- Our partners from the EU Delegation led by Trade Counsellor Mr Cellini,
- ECOP Director-General Moya along with business leaders and key officials from employers organizations,
- Colleagues, ladies and gentlemen, good day!
We are indeed grateful to Employers Confederation of the Philippines (ECOP) and the European Union for another collaboration through this important dialogue.
It has been a year since COVID-19. The pandemic has affected and continues to disrupt the world of work. The health and total wellbeing of the majority of the Filipino population remain to be threatened, along with economic and social impact of the pandemic leading to massive damage to jobs and livelihoods.
The ILO has been tracking the impact of COVID-19 on the world of work since March last year. The 7th edition of our COVID Monitor looks back at the whole of 2020.
It also includes the latest data we have on the effects of the pandemic on workers and businesses. This includes working hour losses, income losses, unemployment, and inactivity.
We see tentative signs of recovery. These are fragile, uncertain and uneven. But, with the right policies and actions, we can build on them, supported by human-centred recovery policies
To address the situation, the ILO reiterates its call for urgent and significant policy responses to protect both enterprises, and workers.
We need large -scale, integrated, policy measures focusing on the following four pillars: stimulating the economy and jobs; supporting enterprises, employment and incomes; protecting workers in the workplace including occupational safety and health; and using social dialogue between government, workers and employers to find solutions.
I am aware that several actions within these four pillars have been undertaken by the Philippine government, different employers and other stakeholders within the period after the onset of the pandemic.
In particular, the Department of Labor and Employment (DOLE) and the Department of Trade and Industry (DTI) at the start of the pandemic issued interim guidelines that prescribe minimum health protocols and standards to allow private institutions and businesses to operate during the lockdown period.
Supplementary guidelines has been issued by both government departments last November 2020 to further strengthen workplace prevention and control of COVID-19.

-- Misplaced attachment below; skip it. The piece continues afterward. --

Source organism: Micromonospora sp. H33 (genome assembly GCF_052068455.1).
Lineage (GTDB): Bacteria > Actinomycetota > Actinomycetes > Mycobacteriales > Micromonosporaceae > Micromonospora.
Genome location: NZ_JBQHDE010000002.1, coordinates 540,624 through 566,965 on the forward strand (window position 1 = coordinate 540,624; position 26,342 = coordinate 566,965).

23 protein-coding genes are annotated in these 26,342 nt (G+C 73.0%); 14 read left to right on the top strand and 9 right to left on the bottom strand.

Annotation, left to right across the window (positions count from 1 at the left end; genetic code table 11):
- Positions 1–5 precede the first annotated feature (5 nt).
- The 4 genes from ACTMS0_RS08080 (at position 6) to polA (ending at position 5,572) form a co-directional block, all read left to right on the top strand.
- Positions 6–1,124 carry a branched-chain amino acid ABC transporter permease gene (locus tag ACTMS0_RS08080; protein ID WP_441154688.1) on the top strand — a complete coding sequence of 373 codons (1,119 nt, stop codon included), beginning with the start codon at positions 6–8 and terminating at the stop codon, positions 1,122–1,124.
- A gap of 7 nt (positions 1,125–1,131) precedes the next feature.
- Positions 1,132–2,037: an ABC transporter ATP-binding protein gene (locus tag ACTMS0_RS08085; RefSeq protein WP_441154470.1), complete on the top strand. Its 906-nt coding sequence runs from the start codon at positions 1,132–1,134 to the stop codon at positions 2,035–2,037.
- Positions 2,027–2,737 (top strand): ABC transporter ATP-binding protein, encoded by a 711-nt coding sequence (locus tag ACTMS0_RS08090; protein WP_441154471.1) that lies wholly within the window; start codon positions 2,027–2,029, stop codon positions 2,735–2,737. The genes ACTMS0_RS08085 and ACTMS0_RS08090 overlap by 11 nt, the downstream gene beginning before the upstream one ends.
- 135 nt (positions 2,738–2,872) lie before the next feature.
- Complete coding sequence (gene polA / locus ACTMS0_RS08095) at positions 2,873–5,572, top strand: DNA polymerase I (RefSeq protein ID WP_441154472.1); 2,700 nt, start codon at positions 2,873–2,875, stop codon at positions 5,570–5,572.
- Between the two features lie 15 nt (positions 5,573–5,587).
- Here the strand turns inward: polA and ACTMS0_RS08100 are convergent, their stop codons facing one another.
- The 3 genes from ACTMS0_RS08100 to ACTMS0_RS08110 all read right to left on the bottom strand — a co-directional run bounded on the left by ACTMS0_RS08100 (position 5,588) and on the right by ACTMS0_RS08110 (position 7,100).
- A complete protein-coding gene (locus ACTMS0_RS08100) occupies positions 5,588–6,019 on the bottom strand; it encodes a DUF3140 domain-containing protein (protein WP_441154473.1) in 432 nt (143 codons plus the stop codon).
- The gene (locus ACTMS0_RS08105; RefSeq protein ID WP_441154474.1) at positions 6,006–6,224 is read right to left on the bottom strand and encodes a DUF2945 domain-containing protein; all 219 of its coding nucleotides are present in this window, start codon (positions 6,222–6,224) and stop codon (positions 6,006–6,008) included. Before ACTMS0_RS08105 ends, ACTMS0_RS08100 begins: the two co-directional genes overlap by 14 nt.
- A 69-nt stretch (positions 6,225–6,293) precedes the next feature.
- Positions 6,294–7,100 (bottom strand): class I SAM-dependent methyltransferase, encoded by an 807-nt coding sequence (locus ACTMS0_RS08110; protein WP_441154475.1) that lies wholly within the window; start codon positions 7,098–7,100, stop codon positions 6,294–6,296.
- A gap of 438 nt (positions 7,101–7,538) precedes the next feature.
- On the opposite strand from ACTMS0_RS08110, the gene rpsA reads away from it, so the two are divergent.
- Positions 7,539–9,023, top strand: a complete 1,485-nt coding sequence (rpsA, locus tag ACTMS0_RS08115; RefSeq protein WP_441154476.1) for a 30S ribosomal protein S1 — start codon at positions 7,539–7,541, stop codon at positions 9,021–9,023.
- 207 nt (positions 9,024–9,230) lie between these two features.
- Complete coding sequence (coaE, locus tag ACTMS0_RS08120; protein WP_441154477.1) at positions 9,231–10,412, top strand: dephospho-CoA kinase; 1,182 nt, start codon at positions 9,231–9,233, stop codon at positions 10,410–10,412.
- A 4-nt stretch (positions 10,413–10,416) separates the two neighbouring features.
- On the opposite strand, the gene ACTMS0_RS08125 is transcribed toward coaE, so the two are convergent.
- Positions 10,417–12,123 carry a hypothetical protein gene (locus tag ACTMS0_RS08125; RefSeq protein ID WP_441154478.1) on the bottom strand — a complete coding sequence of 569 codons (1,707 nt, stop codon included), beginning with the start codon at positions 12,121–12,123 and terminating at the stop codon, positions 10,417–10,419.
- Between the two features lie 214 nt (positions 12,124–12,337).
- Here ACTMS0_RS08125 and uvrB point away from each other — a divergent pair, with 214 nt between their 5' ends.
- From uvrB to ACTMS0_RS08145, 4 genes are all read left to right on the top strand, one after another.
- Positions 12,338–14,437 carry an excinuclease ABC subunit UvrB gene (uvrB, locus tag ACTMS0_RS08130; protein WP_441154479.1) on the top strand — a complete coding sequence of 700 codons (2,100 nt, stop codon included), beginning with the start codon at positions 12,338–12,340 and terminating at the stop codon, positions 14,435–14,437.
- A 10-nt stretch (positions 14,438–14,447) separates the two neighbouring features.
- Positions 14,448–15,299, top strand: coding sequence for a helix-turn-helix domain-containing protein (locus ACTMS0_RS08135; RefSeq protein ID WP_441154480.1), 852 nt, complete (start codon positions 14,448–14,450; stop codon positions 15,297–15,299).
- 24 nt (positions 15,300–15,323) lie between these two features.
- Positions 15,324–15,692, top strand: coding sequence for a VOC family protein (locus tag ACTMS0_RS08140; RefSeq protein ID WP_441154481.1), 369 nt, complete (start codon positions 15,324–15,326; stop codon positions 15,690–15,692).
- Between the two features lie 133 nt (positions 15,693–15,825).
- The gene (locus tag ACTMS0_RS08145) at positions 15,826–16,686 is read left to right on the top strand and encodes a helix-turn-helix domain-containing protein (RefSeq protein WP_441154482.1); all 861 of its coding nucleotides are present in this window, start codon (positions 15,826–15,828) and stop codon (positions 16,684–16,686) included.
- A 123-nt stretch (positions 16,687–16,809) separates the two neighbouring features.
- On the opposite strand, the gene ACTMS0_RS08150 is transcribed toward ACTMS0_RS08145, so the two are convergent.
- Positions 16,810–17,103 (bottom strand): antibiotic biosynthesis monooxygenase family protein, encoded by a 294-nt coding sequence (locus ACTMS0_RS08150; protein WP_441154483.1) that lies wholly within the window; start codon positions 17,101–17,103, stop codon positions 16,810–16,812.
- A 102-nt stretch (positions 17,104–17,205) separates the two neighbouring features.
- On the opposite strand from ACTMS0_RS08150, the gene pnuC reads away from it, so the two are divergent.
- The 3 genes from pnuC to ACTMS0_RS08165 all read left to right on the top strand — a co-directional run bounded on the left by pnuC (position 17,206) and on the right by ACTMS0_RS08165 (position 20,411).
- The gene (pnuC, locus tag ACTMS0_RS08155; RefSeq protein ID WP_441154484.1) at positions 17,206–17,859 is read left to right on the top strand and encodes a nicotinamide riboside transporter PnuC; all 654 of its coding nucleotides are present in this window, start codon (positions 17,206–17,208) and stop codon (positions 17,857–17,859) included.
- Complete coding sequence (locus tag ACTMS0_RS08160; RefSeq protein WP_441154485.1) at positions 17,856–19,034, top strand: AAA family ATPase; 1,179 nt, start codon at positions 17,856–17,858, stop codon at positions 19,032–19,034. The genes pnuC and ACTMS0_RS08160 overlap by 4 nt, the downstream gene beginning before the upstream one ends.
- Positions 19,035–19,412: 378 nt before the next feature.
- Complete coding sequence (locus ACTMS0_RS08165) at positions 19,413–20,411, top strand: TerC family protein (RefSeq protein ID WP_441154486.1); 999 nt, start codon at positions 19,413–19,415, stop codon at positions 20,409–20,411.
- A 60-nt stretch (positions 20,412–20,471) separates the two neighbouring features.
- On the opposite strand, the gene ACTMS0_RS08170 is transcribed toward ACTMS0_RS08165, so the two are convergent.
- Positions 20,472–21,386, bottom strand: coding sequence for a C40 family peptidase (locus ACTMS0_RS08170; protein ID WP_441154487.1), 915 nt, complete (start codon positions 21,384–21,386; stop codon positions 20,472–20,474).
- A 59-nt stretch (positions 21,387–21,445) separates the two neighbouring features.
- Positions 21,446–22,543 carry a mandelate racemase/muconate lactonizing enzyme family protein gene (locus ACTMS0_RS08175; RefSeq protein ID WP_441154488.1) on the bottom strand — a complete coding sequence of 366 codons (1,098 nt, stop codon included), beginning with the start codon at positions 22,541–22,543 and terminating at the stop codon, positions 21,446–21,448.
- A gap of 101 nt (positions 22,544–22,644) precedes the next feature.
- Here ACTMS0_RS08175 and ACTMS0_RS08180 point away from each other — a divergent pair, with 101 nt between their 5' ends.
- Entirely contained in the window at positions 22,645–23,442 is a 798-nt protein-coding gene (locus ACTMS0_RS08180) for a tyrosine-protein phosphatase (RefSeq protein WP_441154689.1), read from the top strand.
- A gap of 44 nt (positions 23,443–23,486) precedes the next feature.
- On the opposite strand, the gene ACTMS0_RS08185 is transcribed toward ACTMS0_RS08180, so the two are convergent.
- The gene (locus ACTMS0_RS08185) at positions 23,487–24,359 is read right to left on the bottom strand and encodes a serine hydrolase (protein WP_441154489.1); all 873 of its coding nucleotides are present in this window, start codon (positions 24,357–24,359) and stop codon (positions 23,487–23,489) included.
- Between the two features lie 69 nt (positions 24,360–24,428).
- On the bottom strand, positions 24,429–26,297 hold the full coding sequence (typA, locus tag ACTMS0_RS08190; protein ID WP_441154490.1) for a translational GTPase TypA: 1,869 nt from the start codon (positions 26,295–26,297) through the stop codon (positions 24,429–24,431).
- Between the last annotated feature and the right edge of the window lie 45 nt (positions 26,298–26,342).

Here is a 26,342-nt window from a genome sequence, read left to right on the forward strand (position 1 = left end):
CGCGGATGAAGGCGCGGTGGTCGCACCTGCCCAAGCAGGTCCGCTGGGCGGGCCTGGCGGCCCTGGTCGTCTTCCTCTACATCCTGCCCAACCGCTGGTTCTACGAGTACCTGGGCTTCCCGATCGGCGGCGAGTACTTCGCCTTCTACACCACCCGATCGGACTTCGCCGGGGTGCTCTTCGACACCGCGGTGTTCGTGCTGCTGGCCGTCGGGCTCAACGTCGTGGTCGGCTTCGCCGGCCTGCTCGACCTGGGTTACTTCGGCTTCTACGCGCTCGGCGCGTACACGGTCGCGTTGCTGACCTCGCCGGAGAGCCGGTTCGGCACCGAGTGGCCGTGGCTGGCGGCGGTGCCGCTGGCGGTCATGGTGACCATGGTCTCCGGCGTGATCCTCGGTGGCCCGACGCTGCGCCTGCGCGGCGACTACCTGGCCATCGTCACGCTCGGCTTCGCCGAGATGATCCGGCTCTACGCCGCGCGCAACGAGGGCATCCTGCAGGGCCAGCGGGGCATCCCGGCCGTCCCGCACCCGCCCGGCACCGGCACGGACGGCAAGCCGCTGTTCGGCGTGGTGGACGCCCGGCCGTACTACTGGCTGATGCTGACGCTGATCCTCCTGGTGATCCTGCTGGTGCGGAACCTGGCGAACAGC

With the employers’ group, a lot of initiatives have been taken to support the government and their workers within the supply chains. This group can contribute a lot more.
In recent times, many companies are responding to the call to do more meaningful interventions that could contribute to providing more sustainable solutions through their own operations and/or products. As to the pandemic, government measures introduced for safe workplace and control will not be effective without the full support of the business sector.
In all of the above measures to address the pandemic, the process of social dialogue is very important. DOLE Secretary Bello has emphasized that consultation and tripartite collaboration are very essential in these challenging times
I hope that through this webinar, businesses will be better informed and equipped with helpful tools and guidance. More importantly, learn and emulate these good practices or business models to help them and their workers overcome the challenges of COVID-19 on their way to recovery.
We at ILO look forward to stronger collaboration and dialogue towards an effective and sustainable recovery. We should see this as an opportunity to learn lessons and adjust priorities - better social protection, International Labour Standards as foundations of working conditions, as well as effective social dialogue.
We must do this together towards a lasting, sustainable and inclusive recovery.
Thank you and again, welcome to this webinar!